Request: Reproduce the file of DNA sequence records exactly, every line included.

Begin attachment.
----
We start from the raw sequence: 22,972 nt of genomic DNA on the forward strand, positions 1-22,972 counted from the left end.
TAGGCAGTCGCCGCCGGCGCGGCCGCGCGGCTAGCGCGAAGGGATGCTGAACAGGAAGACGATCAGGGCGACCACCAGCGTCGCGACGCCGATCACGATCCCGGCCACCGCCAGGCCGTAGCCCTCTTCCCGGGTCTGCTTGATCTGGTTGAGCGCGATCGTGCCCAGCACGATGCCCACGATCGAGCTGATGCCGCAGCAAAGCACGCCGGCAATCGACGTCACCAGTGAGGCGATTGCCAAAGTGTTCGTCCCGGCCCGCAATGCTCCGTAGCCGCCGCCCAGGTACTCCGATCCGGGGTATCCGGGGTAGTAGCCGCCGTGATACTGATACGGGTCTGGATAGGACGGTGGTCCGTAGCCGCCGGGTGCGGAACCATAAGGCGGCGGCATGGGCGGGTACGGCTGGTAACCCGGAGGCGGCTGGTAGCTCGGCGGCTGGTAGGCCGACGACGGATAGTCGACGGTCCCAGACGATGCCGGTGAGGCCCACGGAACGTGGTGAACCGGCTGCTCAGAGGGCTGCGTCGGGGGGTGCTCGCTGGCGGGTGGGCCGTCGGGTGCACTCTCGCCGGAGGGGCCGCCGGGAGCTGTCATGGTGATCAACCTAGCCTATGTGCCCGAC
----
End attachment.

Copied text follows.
We start from the raw sequence: 22,972 nt of genomic DNA on the forward strand, positions 1-22,972 counted from the left end.
TAGGCAGTCGCCGCCGGCGCGGCCGCGCGGCTAGCGCGAAGGGATGCTGAACAGGAAGACGATCAGGGCGACCACCAGCGTCGCGACGCCGATCACGATCCCGGCCACCGCCAGGCCGTAGCCCTCTTCCCGGGTCTGCTTGATCTGGTTGAGCGCGATCGTGCCCAGCACGATGCCCACGATCGAGCTGATGCCGCAGCAAAGCACGCCGGCAATCGACGTCACCAGTGAGGCGATTGCCAAAGTGTTCGTCCCGGCCCGCAATGCTCCGTAGCCGCCGCCCAGGTACTCCGATCCGGGGTATCCGGGGTAGTAGCCGCCGTGATACTGATACGGGTCTGGATAGGACGGTGGTCCGTAGCCGCCGGGTGCGGAACCATAAGGCGGCGGCATGGGCGGGTACGGCTGGTAACCCGGAGGCGGCTGGTAGCTCGGCGGCTGGTAGGCCGACGACGGATAGTCGACGGTCCCAGACGATGCCGGTGAGGCCCACGGAACGTGGTGAACCGGCTGCTCAGAGGGCTGCGTCGGGGGGTGCTCGCTGGCGGGTGGGCCGTCGGGTGCACTCTCGCCGGAGGGGCCGCCGGGAGCTGTCATGGTGATCAACCTAGCCTATGTGCCCGAC